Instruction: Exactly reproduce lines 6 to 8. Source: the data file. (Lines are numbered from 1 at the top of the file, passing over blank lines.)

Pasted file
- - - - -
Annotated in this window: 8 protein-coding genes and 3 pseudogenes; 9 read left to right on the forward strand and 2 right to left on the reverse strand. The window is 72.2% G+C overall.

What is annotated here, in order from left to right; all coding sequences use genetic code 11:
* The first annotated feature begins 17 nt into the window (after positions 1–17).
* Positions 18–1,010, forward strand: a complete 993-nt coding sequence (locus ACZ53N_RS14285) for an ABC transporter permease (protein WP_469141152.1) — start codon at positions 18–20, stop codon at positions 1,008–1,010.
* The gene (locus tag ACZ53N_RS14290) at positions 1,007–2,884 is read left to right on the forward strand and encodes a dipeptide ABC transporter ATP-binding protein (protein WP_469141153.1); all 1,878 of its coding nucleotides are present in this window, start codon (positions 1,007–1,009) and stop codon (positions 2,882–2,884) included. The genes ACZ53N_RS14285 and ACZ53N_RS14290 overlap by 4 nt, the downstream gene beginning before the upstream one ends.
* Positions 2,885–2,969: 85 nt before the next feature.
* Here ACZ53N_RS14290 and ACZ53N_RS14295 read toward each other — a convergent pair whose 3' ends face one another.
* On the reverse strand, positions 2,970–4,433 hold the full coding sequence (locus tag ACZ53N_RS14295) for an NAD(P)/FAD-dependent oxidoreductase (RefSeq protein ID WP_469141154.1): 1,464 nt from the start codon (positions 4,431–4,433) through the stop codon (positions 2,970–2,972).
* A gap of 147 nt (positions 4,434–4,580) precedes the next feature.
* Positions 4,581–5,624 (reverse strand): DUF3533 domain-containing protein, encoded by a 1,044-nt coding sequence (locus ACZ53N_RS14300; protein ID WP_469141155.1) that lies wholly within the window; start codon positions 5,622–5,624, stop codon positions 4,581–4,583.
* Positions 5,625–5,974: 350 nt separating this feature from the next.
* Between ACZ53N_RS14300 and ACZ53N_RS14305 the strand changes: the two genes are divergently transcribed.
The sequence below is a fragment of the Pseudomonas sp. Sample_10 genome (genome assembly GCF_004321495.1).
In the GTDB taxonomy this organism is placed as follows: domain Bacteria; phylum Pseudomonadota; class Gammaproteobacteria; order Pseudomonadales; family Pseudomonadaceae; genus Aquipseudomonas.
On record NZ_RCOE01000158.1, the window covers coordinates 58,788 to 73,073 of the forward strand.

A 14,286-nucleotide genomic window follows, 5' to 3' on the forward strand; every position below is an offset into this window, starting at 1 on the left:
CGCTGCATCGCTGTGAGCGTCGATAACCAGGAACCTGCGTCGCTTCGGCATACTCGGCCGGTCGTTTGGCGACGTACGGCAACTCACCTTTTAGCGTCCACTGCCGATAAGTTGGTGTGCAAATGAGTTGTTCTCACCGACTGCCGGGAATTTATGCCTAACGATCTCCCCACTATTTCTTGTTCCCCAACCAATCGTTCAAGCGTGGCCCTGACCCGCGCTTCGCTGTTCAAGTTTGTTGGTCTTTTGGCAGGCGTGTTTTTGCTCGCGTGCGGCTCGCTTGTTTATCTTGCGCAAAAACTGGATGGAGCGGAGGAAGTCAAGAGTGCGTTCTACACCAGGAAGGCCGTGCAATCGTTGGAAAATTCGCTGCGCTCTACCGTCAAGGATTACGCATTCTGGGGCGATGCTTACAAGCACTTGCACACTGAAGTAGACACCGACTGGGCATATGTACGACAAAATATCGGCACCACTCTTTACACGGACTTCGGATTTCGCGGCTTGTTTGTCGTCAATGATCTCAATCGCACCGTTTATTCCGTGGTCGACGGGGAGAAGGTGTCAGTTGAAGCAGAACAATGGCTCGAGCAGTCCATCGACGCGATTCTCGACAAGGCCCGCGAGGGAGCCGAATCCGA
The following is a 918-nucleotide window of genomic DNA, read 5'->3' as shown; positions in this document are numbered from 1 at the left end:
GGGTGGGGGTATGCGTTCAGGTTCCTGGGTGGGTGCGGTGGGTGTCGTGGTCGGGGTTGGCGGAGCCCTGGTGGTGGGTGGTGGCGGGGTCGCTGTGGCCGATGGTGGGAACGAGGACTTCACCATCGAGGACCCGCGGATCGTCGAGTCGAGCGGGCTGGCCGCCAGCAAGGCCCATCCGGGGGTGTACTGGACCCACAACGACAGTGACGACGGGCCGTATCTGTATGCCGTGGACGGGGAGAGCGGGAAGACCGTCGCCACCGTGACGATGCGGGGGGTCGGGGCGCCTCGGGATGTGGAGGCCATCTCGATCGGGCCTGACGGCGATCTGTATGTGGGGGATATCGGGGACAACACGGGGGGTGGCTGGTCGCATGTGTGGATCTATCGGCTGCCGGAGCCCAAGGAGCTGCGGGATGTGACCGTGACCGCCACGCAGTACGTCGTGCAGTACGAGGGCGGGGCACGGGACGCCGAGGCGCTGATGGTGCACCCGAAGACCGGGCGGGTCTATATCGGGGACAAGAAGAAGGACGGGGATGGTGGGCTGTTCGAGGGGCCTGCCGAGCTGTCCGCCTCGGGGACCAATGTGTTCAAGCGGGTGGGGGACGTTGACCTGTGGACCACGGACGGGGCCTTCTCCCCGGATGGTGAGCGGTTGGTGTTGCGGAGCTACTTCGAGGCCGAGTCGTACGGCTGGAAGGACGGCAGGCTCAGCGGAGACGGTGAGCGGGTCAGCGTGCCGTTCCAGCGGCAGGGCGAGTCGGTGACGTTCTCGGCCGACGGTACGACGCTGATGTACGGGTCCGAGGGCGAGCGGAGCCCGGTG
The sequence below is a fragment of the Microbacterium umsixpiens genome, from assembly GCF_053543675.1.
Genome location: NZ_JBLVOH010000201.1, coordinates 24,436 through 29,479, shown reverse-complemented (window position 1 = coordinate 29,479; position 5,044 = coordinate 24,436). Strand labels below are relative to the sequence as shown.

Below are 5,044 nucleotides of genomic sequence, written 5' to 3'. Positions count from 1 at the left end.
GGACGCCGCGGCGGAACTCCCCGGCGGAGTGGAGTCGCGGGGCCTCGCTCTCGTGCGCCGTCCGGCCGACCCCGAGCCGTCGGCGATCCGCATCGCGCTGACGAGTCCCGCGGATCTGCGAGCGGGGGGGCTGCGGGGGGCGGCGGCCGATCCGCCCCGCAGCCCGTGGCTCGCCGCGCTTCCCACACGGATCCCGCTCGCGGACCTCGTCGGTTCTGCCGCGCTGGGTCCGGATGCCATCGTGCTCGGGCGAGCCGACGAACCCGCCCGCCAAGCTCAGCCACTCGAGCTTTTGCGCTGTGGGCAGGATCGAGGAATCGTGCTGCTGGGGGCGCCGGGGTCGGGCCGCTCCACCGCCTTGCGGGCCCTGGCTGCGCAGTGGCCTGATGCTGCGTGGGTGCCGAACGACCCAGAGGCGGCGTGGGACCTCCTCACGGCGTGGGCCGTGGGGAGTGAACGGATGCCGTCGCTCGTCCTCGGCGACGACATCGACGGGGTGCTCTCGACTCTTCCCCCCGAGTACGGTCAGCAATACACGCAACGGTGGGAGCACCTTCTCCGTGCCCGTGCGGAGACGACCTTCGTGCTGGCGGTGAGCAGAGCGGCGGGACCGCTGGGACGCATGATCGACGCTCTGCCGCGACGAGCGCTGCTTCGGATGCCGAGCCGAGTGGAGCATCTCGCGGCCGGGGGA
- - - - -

* Positions 2,885–2,969: 85 nt before the next feature.
* Here ACZ53N_RS14290 and ACZ53N_RS14295 read toward each other — a convergent pair whose 3' ends face one another.
* On the reverse strand, positions 2,970–4,433 hold the full coding sequence (locus tag ACZ53N_RS14295) for an NAD(P)/FAD-dependent oxidoreductase (RefSeq protein ID WP_469141154.1): 1,464 nt from the start codon (positions 4,431–4,433) through the stop codon (positions 2,970–2,972).